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Open AccessArticle

Wind and Snow Loading of Balsam Fir during a Canadian Winter: A Pioneer Study

1
Centre d’Étude de la Forêt (Centre for Forest Research), Département des Sciences du bois et de la Forêt, Université Laval, Québec, QC G1V 0A6, Canada
2
Forest Research, Roslin EH25 9SY, UK
3
Institut Européen de la Forêt Cultivée, 33610 Cestas, France
*
Author to whom correspondence should be addressed.
Forests 2020, 11(10), 1089; https://doi.org/10.3390/f11101089
Received: 28 August 2020 / Revised: 2 October 2020 / Accepted: 6 October 2020 / Published: 13 October 2020
Widely distributed across Quebec, balsam fir (Abies balsamea (L.) Mill) is highly vulnerable to wind damage. The harsh winter conditions, freezing temperatures, and snow pose an additional risk. It is important to find the mechanical loads experienced by trees during winter to adapt forest management and minimize the risk of damage to this species. Many studies have been carried out on wind and snow loading damage risks in Northern Europe, mostly based on post-storm damage inventories. However, no study has continuously monitored the applied turning moment during a period with snow loading, and no study has investigated wind and snow loading on balsam fir. Therefore, our main objective was to conduct a pioneering study to see how trees bend under wind loading during winter, and to see how snow cover on the canopy contributes to the loading. Two anemometers placed at canopy height and 2/3 canopy height, air and soil temperature sensors, a hunting camera, and strain gauges attached to the trunks of fifteen balsam fir trees, allowed us to measure the wind and snow induced bending moments experienced by the trees together with the meteorological conditions. Data were recorded at a frequency of 5 Hz for more than 2000 h during summer 2018 and winter 2019. Two mixed linear models were used to determine which tree and stand parameters influence the turning moment on the trees and evaluate the effect of winter. The selected model for measurements made during winter found that including the snow thickness on crowns was better than those models that did not consider the effect of snow (ΔAICc > 25), but the effect of snow depth on the bending moment appears to be minor. However, overall, the turning moment experienced by trees during winter was found to be higher than the turning moment experienced at the same wind speed in summer. This is probably a result of increases in the rigidity of the stem and root system during freezing temperatures and the change in wind flow through the forest due to snow on the canopy and on the ground during the winter season. View Full-Text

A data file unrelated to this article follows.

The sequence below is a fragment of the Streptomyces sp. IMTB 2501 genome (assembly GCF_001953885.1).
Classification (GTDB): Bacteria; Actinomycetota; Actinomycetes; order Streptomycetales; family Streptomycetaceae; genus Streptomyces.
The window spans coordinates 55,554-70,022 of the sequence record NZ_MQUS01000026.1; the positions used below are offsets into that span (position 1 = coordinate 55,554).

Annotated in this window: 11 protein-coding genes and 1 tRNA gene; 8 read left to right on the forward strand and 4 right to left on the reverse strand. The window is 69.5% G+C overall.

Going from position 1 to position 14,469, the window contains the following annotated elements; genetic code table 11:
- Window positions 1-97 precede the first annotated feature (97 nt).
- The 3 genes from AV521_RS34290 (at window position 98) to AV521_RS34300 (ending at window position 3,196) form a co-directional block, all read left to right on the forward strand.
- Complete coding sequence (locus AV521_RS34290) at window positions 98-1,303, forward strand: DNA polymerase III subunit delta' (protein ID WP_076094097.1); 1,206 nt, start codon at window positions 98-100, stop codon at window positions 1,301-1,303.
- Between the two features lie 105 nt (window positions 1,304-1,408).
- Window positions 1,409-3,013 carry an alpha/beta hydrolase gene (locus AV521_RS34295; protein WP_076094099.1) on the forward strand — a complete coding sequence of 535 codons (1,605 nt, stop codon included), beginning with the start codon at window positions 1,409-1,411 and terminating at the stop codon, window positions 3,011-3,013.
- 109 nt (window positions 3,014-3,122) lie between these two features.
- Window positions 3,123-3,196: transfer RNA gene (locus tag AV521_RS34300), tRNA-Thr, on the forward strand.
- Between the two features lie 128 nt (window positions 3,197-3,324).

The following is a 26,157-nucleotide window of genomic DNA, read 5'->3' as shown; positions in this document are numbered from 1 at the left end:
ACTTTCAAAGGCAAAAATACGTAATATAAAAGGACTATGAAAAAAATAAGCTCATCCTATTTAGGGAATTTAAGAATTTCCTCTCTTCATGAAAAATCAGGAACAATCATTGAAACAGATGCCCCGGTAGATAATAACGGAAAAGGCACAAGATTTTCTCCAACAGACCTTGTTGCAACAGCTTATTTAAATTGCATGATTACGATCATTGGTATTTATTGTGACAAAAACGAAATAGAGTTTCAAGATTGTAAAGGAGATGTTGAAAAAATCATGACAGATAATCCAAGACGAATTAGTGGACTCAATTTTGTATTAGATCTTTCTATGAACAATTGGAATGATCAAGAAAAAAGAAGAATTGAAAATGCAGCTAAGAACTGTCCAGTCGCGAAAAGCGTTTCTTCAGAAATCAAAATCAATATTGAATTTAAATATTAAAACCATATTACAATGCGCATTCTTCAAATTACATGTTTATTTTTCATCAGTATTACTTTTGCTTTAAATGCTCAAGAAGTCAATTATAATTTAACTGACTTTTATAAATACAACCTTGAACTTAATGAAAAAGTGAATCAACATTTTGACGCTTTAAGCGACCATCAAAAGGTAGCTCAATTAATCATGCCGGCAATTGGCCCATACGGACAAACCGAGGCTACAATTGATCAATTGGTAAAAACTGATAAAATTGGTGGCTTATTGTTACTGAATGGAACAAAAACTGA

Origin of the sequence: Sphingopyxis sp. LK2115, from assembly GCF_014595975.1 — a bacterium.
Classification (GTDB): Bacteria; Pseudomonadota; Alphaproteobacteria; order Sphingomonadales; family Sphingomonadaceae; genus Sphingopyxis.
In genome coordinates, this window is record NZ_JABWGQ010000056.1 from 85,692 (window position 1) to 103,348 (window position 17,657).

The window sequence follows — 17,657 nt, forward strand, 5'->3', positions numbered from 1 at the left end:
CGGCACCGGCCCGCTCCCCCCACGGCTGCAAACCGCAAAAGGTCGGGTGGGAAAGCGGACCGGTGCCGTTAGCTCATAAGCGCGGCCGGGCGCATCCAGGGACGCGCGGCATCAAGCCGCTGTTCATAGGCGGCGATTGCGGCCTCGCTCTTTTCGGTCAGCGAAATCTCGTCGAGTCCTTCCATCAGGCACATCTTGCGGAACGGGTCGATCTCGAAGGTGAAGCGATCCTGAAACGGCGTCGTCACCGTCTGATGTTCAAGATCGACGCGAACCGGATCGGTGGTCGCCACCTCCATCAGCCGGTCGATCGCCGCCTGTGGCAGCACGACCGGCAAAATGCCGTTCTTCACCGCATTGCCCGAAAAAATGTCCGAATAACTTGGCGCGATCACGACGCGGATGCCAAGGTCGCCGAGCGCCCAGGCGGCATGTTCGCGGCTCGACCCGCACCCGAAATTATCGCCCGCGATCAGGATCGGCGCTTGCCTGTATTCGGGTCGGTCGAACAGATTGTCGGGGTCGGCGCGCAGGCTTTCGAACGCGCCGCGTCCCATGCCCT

Keywords: windthrow; wind damage; snow monitoring; boreal forests; modeling; turning moment; wind loading; balsam fir; season windthrow; wind damage; snow monitoring; boreal forests; modeling; turning moment; wind loading; balsam fir; season
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    Doi: 10.5683/SP2/ALC3CU
MDPI and ACS Style

Duperat, M.; Gardiner, B.; Ruel, J.-C. Wind and Snow Loading of Balsam Fir during a Canadian Winter: A Pioneer Study. Forests 2020, 11, 1089.

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